“I know it’s not right. Parents know — everyone knows it’s not right,” Rutherford said on Good Morning America back in April. “I can sit here and tell you how often I cry. I can tell you how it feels to leave my kids in a foreign country and seeing them after not seeing them for weeks on end. Not being able to bring them from school and pick them up from school, dress them, hug them, smell them.”

The actress filed for bankruptcy in 2013, claiming $2 million in debt, including $1.5 million in legal fees and travel fees to see her children.

Her very public plight has gained widespread attention, including the support of some bold-faced names, including former costars Ed Westwick and Matthew Settle, and even Kim Kardashian. In May, the stars and tens and thousands of others signed a White House petition to bring Rutherford’s kids back to her.

“My children, not only were they taken away, but they were sent to a foreign country,” she continued in the GMA interview. “I don’t even know how you explain to someone what it feels like.”

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Custody Battle continues – Rutherford gets children for the summer


June 23, 2015

Source: Belfast telegraph

Kelly Rutherford has won a small victory in her ongoing custody battle with her ex-husband.

Kelly Rutherford

The Gossip Girl actress has been in a six-year-battle with ex-husband Daniel Giersch over the custody of their two children. Eight-year-old Hermés and Helena, six, currently live in Monaco with their dad after his US visa was revoked in 2012. While the bigger battle over where the children should live permanently rages on, 46-year-old Kelly has managed to secure the summer with them in the States.

“I am pleased with the outcome and that the children will be coming to the U.S. for a part of their summer vacation,” she said in a statement to People magazine. “I am reassured by the Monaco process and the judge and although I still maintain my legal objections about Monaco hearing the case, [my] serenity is restored.”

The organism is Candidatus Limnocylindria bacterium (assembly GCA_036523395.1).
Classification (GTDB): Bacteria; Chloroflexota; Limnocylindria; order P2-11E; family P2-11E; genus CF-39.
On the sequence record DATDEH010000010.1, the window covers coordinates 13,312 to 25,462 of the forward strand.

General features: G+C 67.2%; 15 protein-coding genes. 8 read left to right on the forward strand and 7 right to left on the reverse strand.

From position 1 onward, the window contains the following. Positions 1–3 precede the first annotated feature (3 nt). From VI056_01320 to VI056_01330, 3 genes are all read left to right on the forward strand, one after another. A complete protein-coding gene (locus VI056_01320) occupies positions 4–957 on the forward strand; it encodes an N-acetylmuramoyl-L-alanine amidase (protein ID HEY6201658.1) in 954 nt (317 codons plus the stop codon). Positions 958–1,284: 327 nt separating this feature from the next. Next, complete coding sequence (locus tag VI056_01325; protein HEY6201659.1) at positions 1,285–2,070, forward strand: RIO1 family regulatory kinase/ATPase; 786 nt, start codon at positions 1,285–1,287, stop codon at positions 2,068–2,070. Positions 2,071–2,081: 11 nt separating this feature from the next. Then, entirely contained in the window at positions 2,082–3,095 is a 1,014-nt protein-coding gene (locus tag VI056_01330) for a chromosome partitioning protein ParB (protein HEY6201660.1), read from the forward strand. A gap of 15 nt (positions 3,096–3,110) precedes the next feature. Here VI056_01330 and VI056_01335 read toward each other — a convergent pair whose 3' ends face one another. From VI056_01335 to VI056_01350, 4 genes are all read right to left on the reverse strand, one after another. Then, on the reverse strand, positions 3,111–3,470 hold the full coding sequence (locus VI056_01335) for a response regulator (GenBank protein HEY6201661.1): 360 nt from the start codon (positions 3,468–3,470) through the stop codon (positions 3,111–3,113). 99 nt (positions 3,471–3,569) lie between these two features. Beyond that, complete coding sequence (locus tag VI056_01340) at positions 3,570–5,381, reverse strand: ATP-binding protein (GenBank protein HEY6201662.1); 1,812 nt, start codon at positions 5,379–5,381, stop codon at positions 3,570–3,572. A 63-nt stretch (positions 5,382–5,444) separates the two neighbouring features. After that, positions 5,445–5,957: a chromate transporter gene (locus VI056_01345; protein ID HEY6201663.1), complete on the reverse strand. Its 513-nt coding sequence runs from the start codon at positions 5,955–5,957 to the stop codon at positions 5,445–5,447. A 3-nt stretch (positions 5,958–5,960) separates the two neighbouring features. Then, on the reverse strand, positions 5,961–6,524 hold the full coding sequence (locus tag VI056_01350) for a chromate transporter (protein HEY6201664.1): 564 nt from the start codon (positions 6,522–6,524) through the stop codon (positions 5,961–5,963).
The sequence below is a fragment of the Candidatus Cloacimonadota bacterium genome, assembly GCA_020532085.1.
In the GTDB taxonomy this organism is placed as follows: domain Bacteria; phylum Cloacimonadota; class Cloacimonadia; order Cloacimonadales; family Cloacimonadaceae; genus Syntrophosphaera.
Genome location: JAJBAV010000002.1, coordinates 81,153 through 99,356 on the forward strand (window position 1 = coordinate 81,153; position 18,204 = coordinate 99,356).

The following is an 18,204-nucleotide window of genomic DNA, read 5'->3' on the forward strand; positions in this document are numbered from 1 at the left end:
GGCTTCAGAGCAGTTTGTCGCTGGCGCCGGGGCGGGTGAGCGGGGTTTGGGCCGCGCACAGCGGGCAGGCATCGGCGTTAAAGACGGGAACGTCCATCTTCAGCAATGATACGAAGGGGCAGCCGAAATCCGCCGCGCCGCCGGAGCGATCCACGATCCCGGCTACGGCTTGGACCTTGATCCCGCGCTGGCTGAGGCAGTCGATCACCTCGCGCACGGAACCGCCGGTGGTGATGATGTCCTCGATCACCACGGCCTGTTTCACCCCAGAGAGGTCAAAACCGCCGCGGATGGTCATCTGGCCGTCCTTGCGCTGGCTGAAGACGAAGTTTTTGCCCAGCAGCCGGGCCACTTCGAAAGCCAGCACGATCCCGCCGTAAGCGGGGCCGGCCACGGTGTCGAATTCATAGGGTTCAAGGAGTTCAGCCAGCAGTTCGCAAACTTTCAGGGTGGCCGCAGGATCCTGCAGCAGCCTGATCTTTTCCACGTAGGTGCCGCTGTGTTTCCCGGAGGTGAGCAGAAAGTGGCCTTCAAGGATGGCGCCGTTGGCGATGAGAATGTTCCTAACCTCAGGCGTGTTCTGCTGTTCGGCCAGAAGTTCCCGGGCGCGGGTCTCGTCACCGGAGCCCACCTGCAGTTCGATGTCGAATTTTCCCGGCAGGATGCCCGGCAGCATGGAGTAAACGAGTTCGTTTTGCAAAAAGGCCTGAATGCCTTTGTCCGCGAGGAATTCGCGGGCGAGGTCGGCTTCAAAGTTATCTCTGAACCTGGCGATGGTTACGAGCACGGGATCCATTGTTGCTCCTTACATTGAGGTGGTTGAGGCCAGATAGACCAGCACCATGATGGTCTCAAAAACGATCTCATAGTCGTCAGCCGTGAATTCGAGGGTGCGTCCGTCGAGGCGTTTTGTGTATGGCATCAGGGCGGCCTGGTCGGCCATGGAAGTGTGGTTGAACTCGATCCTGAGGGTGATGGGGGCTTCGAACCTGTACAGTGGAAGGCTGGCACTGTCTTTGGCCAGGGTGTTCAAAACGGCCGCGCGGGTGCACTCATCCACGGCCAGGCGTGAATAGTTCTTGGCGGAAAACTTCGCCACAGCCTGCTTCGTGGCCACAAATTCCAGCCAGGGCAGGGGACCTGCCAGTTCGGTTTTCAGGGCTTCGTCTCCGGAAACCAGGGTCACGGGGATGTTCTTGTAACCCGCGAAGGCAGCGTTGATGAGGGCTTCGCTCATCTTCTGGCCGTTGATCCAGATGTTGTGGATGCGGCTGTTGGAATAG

Last month Kelly was left disappointed when a ruling given by a Californian judge for temporary custody in her favour was halted because the United States does not hold jurisdiction over the case. Instead Monaco has full command over what happens to her offspring, which led to Monday’s hearing regarding their home for the summer.

While Daniel’s lawyer previously claimed his client had no problem with sending the children to America for their vacation like he had done since their joint custody plan was outlined in 2012, Kelly had reservations about it.

“I am concerned that he will try to further prevent me from spending time with them,” she said in a previous statement.

The former couple were both in court in Monaco for the ruling on Monday, but will face each other again in a Los Angeles court on July 9.

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Kelly Rutherford granted temporary sole custody of her two children


May 26, 2015

Source: CNN

Actress Kelly Rutherford, who played Lily van der Woodsen on “Gossip Girl,” has been granted temporary sole custody of her two children in a protracted dispute that sparked an online petition.

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Los Angeles Superior Court Judge Mark Juhas ruled that son Hermes, 8, and daughter Helena, 5, be brought back to the United States from Monaco, where they have been living with their father, Daniel Giersch.